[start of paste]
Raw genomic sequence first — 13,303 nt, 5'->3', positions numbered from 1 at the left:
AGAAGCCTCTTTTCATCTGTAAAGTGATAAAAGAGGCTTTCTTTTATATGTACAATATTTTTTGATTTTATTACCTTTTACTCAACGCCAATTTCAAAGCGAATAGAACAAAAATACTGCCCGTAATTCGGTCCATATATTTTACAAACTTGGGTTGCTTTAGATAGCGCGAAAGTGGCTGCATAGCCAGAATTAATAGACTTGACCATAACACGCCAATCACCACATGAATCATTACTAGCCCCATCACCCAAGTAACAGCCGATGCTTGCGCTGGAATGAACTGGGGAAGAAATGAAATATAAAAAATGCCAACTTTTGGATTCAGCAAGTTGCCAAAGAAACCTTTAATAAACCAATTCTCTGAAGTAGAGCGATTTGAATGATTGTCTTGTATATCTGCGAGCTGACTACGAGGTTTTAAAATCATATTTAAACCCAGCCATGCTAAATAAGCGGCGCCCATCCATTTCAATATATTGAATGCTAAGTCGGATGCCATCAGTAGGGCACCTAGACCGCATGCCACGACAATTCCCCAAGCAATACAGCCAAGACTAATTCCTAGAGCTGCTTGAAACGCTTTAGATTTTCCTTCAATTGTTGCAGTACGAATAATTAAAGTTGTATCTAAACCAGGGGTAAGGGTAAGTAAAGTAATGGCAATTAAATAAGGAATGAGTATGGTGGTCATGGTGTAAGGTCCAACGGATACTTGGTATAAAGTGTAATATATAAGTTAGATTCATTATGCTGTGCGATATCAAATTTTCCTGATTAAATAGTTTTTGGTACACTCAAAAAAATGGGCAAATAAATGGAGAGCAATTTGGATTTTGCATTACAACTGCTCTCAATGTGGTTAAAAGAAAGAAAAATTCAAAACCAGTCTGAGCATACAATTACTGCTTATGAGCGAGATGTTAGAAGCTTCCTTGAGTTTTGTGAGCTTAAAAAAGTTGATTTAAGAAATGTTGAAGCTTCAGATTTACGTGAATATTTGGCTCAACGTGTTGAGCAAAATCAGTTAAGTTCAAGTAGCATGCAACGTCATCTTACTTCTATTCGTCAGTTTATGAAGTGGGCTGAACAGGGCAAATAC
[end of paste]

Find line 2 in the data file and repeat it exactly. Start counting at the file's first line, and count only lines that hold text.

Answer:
AGAAGCCTCTTTTCATCTGTAAAGTGATAAAAGAGGCTTTCTTTTATATGTACAATATTTTTTGATTTTATTACCTTTTACTCAACGCCAATTTCAAAGCGAATAGAACAAAAATACTGCCCGTAATTCGGTCCATATATTTTACAAACTTGGGTTGCTTTAGATAGCGCGAAAGTGGCTGCATAGCCAGAATTAATAGACTTGACCATAACACGCCAATCACCACATGAATCATTACTAGCCCCATCACCCAAGTAACAGCCGATGCTTGCGCTGGAATGAACTGGGGAAGAAATGAAATATAAAAAATGCCAACTTTTGGATTCAGCAAGTTGCCAAAGAAACCTTTAATAAACCAATTCTCTGAAGTAGAGCGATTTGAATGATTGTCTTGTATATCTGCGAGCTGACTACGAGGTTTTAAAATCATATTTAAACCCAGCCATGCTAAATAAGCGGCGCCCATCCATTTCAATATATTGAATGCTAAGTCGGATGCCATCAGTAGGGCACCTAGACCGCATGCCACGACAATTCCCCAAGCAATACAGCCAAGACTAATTCCTAGAGCTGCTTGAAACGCTTTAGATTTTCCTTCAATTGTTGCAGTACGAATAATTAAAGTTGTATCTAAACCAGGGGTAAGGGTAAGTAAAGTAATGGCAATTAAATAAGGAATGAGTATGGTGGTCATGGTGTAAGGTCCAACGGATACTTGGTATAAAGTGTAATATATAAGTTAGATTCATTATGCTGTGCGATATCAAATTTTCCTGATTAAATAGTTTTTGGTACACTCAAAAAAATGGGCAAATAAATGGAGAGCAATTTGGATTTTGCATTACAACTGCTCTCAATGTGGTTAAAAGAAAGAAAAATTCAAAACCAGTCTGAGCATACAATTACTGCTTATGAGCGAGATGTTAGAAGCTTCCTTGAGTTTTGTGAGCTTAAAAAAGTTGATTTAAGAAATGTTGAAGCTTCAGATTTACGTGAATATTTGGCTCAACGTGTTGAGCAAAATCAGTTAAGTTCAAGTAGCATGCAACGTCATCTTACTTCTATTCGTCAGTTTATGAAGTGGGCTGAACAGGGCAAATAC